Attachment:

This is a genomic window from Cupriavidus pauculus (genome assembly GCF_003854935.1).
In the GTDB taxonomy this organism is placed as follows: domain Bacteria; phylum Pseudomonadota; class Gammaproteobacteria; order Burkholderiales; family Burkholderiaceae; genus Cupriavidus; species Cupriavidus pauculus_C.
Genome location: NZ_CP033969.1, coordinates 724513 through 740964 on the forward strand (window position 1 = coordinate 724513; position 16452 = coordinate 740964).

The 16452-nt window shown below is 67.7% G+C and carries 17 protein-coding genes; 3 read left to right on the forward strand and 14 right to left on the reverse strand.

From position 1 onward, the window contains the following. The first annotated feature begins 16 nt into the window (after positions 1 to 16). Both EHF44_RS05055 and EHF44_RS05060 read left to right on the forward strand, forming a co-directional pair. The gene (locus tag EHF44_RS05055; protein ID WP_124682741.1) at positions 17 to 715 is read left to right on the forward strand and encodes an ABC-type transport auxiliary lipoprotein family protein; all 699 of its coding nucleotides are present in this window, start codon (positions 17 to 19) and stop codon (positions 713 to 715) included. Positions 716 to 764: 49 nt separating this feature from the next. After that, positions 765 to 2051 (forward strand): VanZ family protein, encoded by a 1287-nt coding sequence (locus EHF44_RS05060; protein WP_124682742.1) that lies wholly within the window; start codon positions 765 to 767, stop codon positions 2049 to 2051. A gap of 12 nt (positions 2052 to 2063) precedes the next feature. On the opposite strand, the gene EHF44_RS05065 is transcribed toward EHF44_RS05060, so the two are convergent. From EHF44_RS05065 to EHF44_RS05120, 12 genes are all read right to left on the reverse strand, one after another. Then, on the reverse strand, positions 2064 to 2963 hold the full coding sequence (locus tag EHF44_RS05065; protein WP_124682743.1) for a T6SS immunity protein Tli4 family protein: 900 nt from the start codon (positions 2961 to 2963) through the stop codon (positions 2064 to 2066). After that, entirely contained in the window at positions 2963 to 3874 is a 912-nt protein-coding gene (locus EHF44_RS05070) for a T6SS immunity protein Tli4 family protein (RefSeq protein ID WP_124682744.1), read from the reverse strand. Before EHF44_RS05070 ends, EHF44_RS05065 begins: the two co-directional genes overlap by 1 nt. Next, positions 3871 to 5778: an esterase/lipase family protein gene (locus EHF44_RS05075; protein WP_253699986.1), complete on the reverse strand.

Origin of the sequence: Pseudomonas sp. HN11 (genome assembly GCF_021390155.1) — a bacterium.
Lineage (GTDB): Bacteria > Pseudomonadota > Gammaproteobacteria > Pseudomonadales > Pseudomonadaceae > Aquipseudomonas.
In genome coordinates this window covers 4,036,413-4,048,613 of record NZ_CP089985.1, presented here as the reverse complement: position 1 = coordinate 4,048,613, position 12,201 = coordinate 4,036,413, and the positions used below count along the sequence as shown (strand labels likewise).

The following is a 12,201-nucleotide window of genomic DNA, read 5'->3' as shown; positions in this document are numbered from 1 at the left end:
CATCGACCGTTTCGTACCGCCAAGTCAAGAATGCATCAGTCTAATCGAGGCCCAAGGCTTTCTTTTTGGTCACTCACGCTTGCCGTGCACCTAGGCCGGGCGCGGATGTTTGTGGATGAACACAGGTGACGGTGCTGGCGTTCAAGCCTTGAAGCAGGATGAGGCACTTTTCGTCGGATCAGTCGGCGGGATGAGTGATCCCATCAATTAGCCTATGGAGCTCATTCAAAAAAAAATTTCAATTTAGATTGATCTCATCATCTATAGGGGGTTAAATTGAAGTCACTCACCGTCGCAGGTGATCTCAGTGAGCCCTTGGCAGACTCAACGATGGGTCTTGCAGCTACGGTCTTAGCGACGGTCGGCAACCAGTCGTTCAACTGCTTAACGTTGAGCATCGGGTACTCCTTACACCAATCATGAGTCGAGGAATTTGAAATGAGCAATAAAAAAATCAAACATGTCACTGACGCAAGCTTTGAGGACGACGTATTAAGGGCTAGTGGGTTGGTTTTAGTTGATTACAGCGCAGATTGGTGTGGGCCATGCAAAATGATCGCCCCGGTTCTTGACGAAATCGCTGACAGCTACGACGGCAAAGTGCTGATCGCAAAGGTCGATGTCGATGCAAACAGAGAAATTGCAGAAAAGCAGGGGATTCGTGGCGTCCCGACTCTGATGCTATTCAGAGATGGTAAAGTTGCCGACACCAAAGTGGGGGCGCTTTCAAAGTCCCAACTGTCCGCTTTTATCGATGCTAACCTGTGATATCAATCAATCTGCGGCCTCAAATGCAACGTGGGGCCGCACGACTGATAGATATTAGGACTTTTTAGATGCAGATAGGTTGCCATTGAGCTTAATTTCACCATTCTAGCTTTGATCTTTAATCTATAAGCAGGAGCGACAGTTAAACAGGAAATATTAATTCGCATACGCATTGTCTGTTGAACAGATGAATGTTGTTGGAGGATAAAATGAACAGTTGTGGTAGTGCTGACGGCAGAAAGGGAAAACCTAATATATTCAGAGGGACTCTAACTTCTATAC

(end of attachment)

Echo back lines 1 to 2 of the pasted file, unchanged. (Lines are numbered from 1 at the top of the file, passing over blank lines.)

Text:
This is a genomic window from Cupriavidus pauculus (genome assembly GCF_003854935.1).
In the GTDB taxonomy this organism is placed as follows: domain Bacteria; phylum Pseudomonadota; class Gammaproteobacteria; order Burkholderiales; family Burkholderiaceae; genus Cupriavidus; species Cupriavidus pauculus_C.